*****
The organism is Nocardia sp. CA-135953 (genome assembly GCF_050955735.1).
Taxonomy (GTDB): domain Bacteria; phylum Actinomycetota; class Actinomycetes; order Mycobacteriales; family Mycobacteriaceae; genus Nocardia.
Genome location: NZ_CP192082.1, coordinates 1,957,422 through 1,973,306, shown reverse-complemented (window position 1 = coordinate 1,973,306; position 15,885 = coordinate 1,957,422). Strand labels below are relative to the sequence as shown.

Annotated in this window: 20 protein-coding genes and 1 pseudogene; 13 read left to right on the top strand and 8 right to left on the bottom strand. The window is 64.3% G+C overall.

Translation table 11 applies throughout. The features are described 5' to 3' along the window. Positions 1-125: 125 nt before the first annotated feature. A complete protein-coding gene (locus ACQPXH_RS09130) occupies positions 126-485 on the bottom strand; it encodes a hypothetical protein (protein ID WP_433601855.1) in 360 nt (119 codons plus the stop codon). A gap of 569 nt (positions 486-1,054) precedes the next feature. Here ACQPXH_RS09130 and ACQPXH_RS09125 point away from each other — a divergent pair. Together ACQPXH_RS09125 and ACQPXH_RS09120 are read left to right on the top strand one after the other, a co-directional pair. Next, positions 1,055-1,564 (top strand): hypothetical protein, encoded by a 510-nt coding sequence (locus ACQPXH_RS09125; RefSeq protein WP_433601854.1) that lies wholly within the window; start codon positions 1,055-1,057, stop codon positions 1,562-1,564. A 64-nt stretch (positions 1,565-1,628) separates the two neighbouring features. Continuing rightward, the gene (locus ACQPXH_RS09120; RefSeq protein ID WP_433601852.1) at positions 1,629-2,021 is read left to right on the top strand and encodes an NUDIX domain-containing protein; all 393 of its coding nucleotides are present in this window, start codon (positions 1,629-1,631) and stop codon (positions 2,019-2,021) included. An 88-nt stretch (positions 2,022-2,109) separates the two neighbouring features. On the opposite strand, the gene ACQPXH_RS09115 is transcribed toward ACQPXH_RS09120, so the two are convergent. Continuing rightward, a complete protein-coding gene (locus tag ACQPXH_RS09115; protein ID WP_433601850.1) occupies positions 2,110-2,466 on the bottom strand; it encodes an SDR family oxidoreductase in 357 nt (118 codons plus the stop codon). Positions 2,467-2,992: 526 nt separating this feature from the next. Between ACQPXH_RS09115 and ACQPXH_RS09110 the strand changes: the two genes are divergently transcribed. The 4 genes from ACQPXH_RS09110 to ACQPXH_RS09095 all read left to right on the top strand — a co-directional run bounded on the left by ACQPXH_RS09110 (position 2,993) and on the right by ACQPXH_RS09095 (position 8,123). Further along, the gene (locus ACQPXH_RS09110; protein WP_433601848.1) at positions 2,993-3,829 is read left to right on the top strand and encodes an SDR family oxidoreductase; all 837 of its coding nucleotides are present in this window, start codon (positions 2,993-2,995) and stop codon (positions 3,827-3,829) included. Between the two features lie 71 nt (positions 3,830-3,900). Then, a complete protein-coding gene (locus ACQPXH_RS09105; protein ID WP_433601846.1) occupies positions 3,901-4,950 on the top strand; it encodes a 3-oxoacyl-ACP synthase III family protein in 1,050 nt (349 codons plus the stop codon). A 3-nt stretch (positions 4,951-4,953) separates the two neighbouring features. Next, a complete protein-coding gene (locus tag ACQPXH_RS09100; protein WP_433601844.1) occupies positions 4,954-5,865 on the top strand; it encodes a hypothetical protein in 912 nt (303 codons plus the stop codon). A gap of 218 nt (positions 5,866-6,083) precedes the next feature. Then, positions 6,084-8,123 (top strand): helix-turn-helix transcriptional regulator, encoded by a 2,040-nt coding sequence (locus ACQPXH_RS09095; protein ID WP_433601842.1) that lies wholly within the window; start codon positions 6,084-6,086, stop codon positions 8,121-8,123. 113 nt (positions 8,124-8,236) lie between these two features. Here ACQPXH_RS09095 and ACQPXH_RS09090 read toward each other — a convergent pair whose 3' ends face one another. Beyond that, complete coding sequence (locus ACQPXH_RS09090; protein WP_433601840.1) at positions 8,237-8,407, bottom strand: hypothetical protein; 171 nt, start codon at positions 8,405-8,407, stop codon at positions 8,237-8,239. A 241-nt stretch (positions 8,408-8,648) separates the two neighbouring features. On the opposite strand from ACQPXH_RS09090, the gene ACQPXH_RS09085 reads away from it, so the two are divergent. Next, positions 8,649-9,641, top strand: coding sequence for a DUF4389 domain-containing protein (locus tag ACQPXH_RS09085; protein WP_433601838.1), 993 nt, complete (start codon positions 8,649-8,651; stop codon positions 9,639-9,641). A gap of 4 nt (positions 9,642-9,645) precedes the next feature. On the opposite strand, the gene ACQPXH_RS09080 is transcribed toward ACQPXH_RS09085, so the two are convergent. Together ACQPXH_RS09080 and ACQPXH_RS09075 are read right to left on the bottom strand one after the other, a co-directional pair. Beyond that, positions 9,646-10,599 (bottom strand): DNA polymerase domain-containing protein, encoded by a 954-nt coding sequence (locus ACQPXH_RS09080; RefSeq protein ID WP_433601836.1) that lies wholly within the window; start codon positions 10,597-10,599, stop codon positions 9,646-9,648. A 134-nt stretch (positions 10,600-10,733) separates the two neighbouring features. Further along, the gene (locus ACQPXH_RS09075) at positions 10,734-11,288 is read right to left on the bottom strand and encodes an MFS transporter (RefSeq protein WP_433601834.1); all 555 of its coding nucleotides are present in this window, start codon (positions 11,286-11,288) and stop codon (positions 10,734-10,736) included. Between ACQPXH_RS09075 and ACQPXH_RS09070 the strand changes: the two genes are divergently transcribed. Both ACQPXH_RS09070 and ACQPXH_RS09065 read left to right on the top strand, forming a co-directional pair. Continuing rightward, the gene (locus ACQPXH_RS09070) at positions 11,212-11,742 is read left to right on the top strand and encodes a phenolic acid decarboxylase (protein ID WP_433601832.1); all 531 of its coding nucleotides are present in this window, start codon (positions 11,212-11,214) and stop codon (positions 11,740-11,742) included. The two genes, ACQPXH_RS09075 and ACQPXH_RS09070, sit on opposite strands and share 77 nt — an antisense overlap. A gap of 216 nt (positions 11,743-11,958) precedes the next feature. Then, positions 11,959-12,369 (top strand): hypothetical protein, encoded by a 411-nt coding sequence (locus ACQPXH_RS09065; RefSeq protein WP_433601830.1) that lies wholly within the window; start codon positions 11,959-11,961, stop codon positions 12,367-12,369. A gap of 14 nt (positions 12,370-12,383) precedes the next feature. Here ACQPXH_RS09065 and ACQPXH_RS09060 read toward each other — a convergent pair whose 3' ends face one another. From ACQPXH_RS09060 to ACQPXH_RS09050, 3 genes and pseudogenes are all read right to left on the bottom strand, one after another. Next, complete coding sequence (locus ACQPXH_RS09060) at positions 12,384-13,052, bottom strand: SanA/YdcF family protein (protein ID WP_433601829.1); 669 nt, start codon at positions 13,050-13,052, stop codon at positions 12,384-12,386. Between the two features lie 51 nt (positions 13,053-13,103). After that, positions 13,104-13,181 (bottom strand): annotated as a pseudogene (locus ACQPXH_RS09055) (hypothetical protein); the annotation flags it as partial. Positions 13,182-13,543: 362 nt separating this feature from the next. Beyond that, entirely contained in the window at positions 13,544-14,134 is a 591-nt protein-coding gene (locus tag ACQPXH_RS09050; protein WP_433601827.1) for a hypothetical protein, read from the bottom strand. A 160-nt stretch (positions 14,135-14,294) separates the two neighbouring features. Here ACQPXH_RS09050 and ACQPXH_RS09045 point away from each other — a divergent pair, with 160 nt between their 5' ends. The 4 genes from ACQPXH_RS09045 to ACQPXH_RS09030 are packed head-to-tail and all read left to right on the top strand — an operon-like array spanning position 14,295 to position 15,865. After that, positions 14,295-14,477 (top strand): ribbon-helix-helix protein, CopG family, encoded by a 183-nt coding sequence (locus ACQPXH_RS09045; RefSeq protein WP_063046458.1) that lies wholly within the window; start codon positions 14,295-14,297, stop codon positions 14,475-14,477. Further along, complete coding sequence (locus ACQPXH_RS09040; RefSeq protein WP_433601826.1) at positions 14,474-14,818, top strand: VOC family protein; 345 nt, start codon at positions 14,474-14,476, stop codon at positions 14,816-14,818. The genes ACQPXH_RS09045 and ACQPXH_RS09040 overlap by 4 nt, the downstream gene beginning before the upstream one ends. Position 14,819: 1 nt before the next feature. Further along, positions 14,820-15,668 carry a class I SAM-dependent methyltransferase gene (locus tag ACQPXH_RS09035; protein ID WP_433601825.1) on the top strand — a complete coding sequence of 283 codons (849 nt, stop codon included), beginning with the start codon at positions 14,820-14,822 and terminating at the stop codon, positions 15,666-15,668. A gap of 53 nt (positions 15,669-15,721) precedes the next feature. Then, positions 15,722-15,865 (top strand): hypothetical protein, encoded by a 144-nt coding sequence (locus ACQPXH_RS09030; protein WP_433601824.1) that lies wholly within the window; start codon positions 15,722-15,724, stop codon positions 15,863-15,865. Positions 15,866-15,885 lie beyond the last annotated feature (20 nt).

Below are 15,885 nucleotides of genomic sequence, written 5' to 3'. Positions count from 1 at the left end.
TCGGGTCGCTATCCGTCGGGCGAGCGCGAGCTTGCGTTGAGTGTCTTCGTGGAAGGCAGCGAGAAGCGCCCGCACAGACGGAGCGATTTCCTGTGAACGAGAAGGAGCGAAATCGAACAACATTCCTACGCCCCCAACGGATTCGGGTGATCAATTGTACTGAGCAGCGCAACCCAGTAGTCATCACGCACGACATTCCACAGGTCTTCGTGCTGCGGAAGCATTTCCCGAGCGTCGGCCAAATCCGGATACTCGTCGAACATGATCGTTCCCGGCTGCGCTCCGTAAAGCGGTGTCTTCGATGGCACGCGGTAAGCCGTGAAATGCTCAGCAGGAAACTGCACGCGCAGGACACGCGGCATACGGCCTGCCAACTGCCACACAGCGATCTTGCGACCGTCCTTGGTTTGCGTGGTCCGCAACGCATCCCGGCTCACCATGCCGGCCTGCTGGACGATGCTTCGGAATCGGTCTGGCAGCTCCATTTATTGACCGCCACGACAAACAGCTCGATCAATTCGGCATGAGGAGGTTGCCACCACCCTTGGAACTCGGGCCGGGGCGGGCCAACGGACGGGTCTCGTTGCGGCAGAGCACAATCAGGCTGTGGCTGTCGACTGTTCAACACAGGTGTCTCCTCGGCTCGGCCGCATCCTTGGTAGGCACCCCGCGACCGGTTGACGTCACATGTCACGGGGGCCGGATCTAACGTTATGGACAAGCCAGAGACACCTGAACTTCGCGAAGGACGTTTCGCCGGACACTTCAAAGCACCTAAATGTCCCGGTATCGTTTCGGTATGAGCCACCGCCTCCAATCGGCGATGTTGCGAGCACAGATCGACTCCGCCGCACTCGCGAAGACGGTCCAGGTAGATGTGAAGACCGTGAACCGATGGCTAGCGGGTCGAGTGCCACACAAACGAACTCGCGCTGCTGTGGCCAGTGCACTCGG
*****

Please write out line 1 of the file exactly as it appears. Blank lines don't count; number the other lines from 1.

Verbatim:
The organism is Nocardia sp. CA-135953 (genome assembly GCF_050955735.1).